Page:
Shelving issues shouldn’t be blamed on Dewey

I’ve had a nasty cold that has prevented me from doing much of anything lately. However, prior to getting sick, I was contemplating the whole “getting rid of Dewey” debate. Most of the arguments for getting rid of Dewey involve patron dissatisfaction that stems from not being able to physically locate the books and confusing signage (ie. The ends of shelves only having Dewey numbers and nothing more).

These are the questions that have arisen for me out of this:

Will getting rid of Dewey really solve the shelving issues at libraries, or is it just that, a shelving issue?

Is Dewey being blamed for a physical library’s shortcomings in shelving and arranging materials to fill our patrons’ needs?

Will “dummying” down libraries and getting rid of Dewey really solve access problems?

Although traditionally libraries shelve by classification number, they don’t have to.  I’d love to see libraries embracing Dewey yet exploring new ways to shelve.  Perhaps shelving by Dewey number within genre categories? Cataloguers provide subject headings and classifications. Front-line staff should take a leadership role in enhancing the “foundation” we are providing and find new and inventive ways to feature the collection so that it is easily accessible. Why do we need to get rid of one to have the other?

Dewey arguments/comments from other blogs:

No Dewey in the Dessert

Should Dewey Retire?

Librarians weigh in on Arizona’s Dewey–Less Library

Getting rid of classification systems

Getting rid of Dewey part 2




Filed under Access Issues, Dewey

2 responses to “Shelving issues shouldn’t be blamed on Dewey

  1. Lanie

    Having just discovered your website, and because I like it, I’m apparently now going to make a pest of myself by littering not only one but two old posts with comments!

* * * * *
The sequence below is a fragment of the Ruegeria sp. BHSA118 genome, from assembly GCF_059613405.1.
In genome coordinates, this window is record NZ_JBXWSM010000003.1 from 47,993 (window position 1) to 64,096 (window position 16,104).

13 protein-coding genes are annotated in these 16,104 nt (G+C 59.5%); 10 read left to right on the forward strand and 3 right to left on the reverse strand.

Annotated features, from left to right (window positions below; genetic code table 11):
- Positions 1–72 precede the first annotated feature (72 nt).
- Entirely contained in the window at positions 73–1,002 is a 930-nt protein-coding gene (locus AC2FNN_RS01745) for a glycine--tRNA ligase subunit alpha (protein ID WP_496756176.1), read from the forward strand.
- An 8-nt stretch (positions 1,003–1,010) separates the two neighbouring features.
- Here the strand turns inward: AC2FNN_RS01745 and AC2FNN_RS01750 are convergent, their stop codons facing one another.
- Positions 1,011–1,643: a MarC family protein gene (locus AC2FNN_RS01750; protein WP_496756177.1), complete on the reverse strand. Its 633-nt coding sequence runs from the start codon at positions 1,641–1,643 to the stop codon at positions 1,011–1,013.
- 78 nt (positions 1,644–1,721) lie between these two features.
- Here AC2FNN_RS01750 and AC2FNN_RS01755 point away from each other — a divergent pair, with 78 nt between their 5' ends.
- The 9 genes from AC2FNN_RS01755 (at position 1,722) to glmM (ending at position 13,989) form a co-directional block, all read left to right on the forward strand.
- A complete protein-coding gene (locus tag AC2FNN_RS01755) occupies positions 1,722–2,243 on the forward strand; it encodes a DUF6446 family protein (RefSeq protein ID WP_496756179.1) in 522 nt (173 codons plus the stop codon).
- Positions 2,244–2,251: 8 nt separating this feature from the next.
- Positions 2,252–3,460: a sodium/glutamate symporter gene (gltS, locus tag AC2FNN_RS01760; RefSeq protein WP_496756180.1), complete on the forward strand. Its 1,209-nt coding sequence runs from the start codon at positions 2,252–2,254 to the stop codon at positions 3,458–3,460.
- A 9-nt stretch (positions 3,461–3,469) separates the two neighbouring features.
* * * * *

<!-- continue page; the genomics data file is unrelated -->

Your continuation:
Classification and display of large groups of physical items, as you point out, is just inherently difficult and imperfect. Tossing one system overboard in favor of a different system is likely to, at best, relocate areas of confusion and inconsistency rather than eliminate them – while introducing a whole new set of problems.

    There may be a certain parallel here with maintenance of computer software. In this article (, a prominent computer industry entrepreneur and writer essentially says, Do not throw out your entire code base and ‘rewrite it from scratch,’ lest ye end up in a disaster like Netscape.

    I’ve looked at a bit of the BISAC subject list…and… isn’t it a lot like Dewey? In that it’s (unavoidably?) a long list of categories and subcategories, with alphanumeric codes attached to them? They happen to begin with letters and end with numbers, instead of the other way around, and the apparently-dreadful decimal point is gone (!), but look: “Bibles” are in a whole separate section from “Religion.” Highly intuitive, right? And lest we think it’s all sweetness, light, and simplicity, look at this fine print from the “Gardening” section:

    “Under the “Regional” subheading, state abbreviations have been provided as a guide, but users should not feel constrained by them. For example, CA is found in the “West (AK, CA, CO, HI, ID, MT, NV, UT, WY)” subsubheading, but a book dealing specifically with northern California could be assigned the “Pacific Northwest (OR, WA)” subsubheading. Similarly, all of Canada is covered by one subsubheading, but a book dealing with British Columbia could also be assigned the “Pacific Northwest (OR, WA)” subsubheading.”

    In other words, what seems to be the major ‘improvement’ in these codes, that they begin with mnemonics like PET for pet books, could (and often is) be easily achieved in libraries with large signs. Which you’re going to have to have anyway so people can locate their destinations without peering at book spines.

  2. Pingback: Enhancing Dewey through a classification “mash-up” « The Cataloguing Librarian

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